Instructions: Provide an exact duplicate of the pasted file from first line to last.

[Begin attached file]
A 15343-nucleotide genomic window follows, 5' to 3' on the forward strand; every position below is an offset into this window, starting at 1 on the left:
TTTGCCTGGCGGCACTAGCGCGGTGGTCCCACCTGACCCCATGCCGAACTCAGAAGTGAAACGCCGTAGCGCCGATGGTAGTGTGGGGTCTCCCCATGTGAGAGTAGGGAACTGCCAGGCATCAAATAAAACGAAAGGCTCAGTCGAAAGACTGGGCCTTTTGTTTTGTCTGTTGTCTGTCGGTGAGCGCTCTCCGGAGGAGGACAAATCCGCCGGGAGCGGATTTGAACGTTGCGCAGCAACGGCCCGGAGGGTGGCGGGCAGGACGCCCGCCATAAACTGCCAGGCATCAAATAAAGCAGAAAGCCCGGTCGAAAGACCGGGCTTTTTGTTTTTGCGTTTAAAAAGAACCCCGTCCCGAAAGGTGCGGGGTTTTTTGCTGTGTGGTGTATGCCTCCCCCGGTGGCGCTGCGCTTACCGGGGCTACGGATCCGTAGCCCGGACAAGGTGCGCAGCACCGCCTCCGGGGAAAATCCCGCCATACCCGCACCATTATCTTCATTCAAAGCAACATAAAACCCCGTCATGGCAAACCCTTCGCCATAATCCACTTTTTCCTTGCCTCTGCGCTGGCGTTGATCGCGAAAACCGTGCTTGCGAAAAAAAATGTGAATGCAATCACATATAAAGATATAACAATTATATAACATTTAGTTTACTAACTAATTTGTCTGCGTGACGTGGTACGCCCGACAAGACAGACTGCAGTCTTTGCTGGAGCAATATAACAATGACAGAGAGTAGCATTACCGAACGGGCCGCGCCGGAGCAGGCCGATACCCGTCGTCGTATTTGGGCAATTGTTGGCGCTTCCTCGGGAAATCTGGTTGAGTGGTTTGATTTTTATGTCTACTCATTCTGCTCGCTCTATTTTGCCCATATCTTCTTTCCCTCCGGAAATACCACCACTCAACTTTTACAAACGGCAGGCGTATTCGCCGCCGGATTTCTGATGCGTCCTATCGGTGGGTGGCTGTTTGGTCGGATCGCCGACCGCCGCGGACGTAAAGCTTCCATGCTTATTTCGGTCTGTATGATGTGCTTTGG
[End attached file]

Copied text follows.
A 15343-nucleotide genomic window follows, 5' to 3' on the forward strand; every position below is an offset into this window, starting at 1 on the left:
TTTGCCTGGCGGCACTAGCGCGGTGGTCCCACCTGACCCCATGCCGAACTCAGAAGTGAAACGCCGTAGCGCCGATGGTAGTGTGGGGTCTCCCCATGTGAGAGTAGGGAACTGCCAGGCATCAAATAAAACGAAAGGCTCAGTCGAAAGACTGGGCCTTTTGTTTTGTCTGTTGTCTGTCGGTGAGCGCTCTCCGGAGGAGGACAAATCCGCCGGGAGCGGATTTGAACGTTGCGCAGCAACGGCCCGGAGGGTGGCGGGCAGGACGCCCGCCATAAACTGCCAGGCATCAAATAAAGCAGAAAGCCCGGTCGAAAGACCGGGCTTTTTGTTTTTGCGTTTAAAAAGAACCCCGTCCCGAAAGGTGCGGGGTTTTTTGCTGTGTGGTGTATGCCTCCCCCGGTGGCGCTGCGCTTACCGGGGCTACGGATCCGTAGCCCGGACAAGGTGCGCAGCACCGCCTCCGGGGAAAATCCCGCCATACCCGCACCATTATCTTCATTCAAAGCAACATAAAACCCCGTCATGGCAAACCCTTCGCCATAATCCACTTTTTCCTTGCCTCTGCGCTGGCGTTGATCGCGAAAACCGTGCTTGCGAAAAAAAATGTGAATGCAATCACATATAAAGATATAACAATTATATAACATTTAGTTTACTAACTAATTTGTCTGCGTGACGTGGTACGCCCGACAAGACAGACTGCAGTCTTTGCTGGAGCAATATAACAATGACAGAGAGTAGCATTACCGAACGGGCCGCGCCGGAGCAGGCCGATACCCGTCGTCGTATTTGGGCAATTGTTGGCGCTTCCTCGGGAAATCTGGTTGAGTGGTTTGATTTTTATGTCTACTCATTCTGCTCGCTCTATTTTGCCCATATCTTCTTTCCCTCCGGAAATACCACCACTCAACTTTTACAAACGGCAGGCGTATTCGCCGCCGGATTTCTGATGCGTCCTATCGGTGGGTGGCTGTTTGGTCGGATCGCCGACCGCCGCGGACGTAAAGCTTCCATGCTTATTTCGGTCTGTATGATGTGCTTTGG